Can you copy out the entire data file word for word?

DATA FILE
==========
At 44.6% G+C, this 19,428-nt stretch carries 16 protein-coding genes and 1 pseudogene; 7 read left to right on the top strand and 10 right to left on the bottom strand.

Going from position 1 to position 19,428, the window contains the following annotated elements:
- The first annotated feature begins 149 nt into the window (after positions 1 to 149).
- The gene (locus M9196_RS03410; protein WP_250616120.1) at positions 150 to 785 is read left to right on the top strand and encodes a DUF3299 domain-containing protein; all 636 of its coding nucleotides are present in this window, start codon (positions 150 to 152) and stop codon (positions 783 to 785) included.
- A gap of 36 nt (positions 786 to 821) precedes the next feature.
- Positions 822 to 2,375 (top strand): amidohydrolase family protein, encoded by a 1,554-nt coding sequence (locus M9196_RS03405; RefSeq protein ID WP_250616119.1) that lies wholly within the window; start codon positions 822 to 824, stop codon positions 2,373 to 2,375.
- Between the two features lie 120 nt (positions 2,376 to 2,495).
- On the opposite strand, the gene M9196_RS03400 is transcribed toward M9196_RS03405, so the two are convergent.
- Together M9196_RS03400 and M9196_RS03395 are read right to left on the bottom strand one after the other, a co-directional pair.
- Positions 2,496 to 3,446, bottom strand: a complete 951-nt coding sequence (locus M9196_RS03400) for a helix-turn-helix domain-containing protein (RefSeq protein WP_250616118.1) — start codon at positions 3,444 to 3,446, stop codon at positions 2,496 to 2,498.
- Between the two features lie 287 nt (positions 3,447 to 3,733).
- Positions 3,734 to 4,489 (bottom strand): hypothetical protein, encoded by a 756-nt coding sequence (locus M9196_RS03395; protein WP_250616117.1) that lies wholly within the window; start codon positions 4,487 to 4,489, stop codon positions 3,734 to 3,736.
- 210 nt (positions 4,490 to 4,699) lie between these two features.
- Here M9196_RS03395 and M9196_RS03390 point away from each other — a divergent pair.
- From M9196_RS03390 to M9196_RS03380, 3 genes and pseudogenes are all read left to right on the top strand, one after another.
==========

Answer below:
At 44.6% G+C, this 19,428-nt stretch carries 16 protein-coding genes and 1 pseudogene; 7 read left to right on the top strand and 10 right to left on the bottom strand.

Going from position 1 to position 19,428, the window contains the following annotated elements:
- The first annotated feature begins 149 nt into the window (after positions 1 to 149).
- The gene (locus M9196_RS03410; protein WP_250616120.1) at positions 150 to 785 is read left to right on the top strand and encodes a DUF3299 domain-containing protein; all 636 of its coding nucleotides are present in this window, start codon (positions 150 to 152) and stop codon (positions 783 to 785) included.
- A gap of 36 nt (positions 786 to 821) precedes the next feature.
- Positions 822 to 2,375 (top strand): amidohydrolase family protein, encoded by a 1,554-nt coding sequence (locus M9196_RS03405; RefSeq protein ID WP_250616119.1) that lies wholly within the window; start codon positions 822 to 824, stop codon positions 2,373 to 2,375.
- Between the two features lie 120 nt (positions 2,376 to 2,495).
- On the opposite strand, the gene M9196_RS03400 is transcribed toward M9196_RS03405, so the two are convergent.
- Together M9196_RS03400 and M9196_RS03395 are read right to left on the bottom strand one after the other, a co-directional pair.
- Positions 2,496 to 3,446, bottom strand: a complete 951-nt coding sequence (locus M9196_RS03400) for a helix-turn-helix domain-containing protein (RefSeq protein WP_250616118.1) — start codon at positions 3,444 to 3,446, stop codon at positions 2,496 to 2,498.
- Between the two features lie 287 nt (positions 3,447 to 3,733).
- Positions 3,734 to 4,489 (bottom strand): hypothetical protein, encoded by a 756-nt coding sequence (locus M9196_RS03395; protein WP_250616117.1) that lies wholly within the window; start codon positions 4,487 to 4,489, stop codon positions 3,734 to 3,736.
- 210 nt (positions 4,490 to 4,699) lie between these two features.
- Here M9196_RS03395 and M9196_RS03390 point away from each other — a divergent pair.
- From M9196_RS03390 to M9196_RS03380, 3 genes and pseudogenes are all read left to right on the top strand, one after another.